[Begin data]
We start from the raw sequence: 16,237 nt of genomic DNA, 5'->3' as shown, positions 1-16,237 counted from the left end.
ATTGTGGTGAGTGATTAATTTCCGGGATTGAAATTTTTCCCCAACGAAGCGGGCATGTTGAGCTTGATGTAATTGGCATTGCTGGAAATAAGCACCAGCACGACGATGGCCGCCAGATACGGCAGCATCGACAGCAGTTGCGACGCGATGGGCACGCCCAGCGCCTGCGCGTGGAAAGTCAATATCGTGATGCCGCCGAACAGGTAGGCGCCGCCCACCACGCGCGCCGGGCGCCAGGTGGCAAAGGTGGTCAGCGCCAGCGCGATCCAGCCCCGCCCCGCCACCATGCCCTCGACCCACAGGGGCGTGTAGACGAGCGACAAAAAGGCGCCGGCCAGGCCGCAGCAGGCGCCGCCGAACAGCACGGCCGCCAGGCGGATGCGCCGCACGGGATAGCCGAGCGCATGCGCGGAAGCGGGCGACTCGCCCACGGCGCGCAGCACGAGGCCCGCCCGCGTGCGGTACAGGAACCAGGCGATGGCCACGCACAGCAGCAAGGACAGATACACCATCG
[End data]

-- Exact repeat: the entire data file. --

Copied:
We start from the raw sequence: 16,237 nt of genomic DNA, 5'->3' as shown, positions 1-16,237 counted from the left end.
ATTGTGGTGAGTGATTAATTTCCGGGATTGAAATTTTTCCCCAACGAAGCGGGCATGTTGAGCTTGATGTAATTGGCATTGCTGGAAATAAGCACCAGCACGACGATGGCCGCCAGATACGGCAGCATCGACAGCAGTTGCGACGCGATGGGCACGCCCAGCGCCTGCGCGTGGAAAGTCAATATCGTGATGCCGCCGAACAGGTAGGCGCCGCCCACCACGCGCGCCGGGCGCCAGGTGGCAAAGGTGGTCAGCGCCAGCGCGATCCAGCCCCGCCCCGCCACCATGCCCTCGACCCACAGGGGCGTGTAGACGAGCGACAAAAAGGCGCCGGCCAGGCCGCAGCAGGCGCCGCCGAACAGCACGGCCGCCAGGCGGATGCGCCGCACGGGATAGCCGAGCGCATGCGCGGAAGCGGGCGACTCGCCCACGGCGCGCAGCACGAGGCCCGCCCGCGTGCGGTACAGGAACCAGGCGATGGCCACGCACAGCAGCAAGGACAGATACACCATCG